Many of the teams that suffered the biggest losses in the short passing game last offseason also saw heavy losses in their medium passing game, but as I suggested in my theory on depth-based roles, they frequently tabbed separate receivers to fill those needs. There is a little less room for creativity in predicting sleepers based on team needs on medium and deep throws. Few backs and tight ends can stretch the field in the same way outside receivers can. Still, I found that this analysis uncovered a few gems that made it a worthwhile exercise.
Teams that needed a medium target
|PPR Points Lost on Medium Passes, 2016 to 2017|
|Team||Points Lost||Notable Players Lost|
|NYJ||168.0||Brandon Marshall (86.1), Quincy Enunwa (39.1)|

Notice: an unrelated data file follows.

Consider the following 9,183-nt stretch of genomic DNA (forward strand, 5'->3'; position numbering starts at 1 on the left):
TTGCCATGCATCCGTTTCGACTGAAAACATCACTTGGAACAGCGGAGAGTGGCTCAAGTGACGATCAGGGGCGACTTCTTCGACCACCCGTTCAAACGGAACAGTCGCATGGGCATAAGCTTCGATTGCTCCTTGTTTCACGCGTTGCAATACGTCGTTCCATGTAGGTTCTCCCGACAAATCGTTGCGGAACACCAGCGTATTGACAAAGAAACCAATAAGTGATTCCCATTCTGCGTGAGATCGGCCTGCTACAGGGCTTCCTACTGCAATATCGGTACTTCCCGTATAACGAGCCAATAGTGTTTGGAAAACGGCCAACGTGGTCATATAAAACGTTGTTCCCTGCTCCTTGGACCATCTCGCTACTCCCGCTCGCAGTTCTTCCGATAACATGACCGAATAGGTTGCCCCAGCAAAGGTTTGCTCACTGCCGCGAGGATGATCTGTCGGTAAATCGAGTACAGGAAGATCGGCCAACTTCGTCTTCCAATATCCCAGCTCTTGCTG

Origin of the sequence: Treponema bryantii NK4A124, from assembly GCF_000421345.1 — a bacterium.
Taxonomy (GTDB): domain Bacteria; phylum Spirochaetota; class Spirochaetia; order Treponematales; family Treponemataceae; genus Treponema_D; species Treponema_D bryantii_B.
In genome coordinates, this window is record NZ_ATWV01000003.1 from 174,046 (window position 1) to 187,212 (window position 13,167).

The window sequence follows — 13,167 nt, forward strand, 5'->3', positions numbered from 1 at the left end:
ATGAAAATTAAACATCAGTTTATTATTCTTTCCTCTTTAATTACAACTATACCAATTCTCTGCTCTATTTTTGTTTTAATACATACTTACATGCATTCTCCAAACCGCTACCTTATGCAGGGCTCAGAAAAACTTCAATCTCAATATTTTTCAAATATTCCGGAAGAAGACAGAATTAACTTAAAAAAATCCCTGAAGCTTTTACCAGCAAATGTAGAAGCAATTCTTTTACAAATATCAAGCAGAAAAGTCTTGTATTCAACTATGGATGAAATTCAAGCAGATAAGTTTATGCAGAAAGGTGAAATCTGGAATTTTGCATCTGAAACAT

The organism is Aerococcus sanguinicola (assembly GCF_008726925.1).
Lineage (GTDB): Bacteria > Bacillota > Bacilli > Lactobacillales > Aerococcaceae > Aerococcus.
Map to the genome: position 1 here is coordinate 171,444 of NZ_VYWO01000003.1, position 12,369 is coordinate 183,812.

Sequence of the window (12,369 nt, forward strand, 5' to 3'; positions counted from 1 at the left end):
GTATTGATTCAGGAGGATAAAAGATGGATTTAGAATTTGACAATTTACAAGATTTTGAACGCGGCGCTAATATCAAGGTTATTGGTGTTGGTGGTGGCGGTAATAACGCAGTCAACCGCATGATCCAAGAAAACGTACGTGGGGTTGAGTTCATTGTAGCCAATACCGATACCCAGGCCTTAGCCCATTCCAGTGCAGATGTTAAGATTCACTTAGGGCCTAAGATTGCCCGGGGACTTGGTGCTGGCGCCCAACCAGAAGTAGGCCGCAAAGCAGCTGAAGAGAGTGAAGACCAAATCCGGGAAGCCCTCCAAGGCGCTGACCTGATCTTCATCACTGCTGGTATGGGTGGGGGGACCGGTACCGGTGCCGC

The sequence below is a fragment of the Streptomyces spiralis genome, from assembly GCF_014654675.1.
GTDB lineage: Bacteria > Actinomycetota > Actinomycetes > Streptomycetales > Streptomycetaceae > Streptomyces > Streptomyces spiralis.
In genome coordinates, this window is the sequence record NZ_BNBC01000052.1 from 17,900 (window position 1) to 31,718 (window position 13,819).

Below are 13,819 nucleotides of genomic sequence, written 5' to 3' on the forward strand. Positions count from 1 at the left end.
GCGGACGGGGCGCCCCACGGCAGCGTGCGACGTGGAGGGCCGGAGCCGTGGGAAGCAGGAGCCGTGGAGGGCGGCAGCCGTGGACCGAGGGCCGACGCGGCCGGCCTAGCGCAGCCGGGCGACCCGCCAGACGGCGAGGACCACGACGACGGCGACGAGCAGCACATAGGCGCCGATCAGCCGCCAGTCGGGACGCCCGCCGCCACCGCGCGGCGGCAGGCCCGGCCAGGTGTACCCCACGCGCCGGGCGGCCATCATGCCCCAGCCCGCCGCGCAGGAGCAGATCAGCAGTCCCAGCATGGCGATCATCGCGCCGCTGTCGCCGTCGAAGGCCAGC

|CLV||158.4||Terrelle Pryor (86.1), Gary Barnidge (40.2)|
|BLT||158.0||Steve Smith (69.3), Dennis Pitta (39.3)|
|SF||146.0||Jeremy Kerley (42.6), Vance McDonald (35.8)|
|CHI||142.8||Alshon Jeffery (61.2), Cameron Meredith (49.6)|
|LAR||137.2||Kenny Britt (78.3), Brian Quick (42.2)|
|BUF||127.6||Sammy Watkins (36.6)|
|NE||119.2||Julian Edelman (76.6)|
|TEN||106.1||Tajae Sharpe (47.8)|
|WAS||101.0||Pierre Garcon (62.1), DeSean Jackson (38.9)|
|PHI||88.7||Jordan Matthews (45.1)|
Jermaine Kearse sat between Austin Seferian-Jenkins (8.9) and Robby Anderson (16.9) with a 12.6-yard average depth or target in 2016, and he dominated the medium-depth production for the Jets this season. His 49.6 PPR points on medium throws nearly doubled those scored by Seferian-Jenkins (28.9) and Anderson (28.4).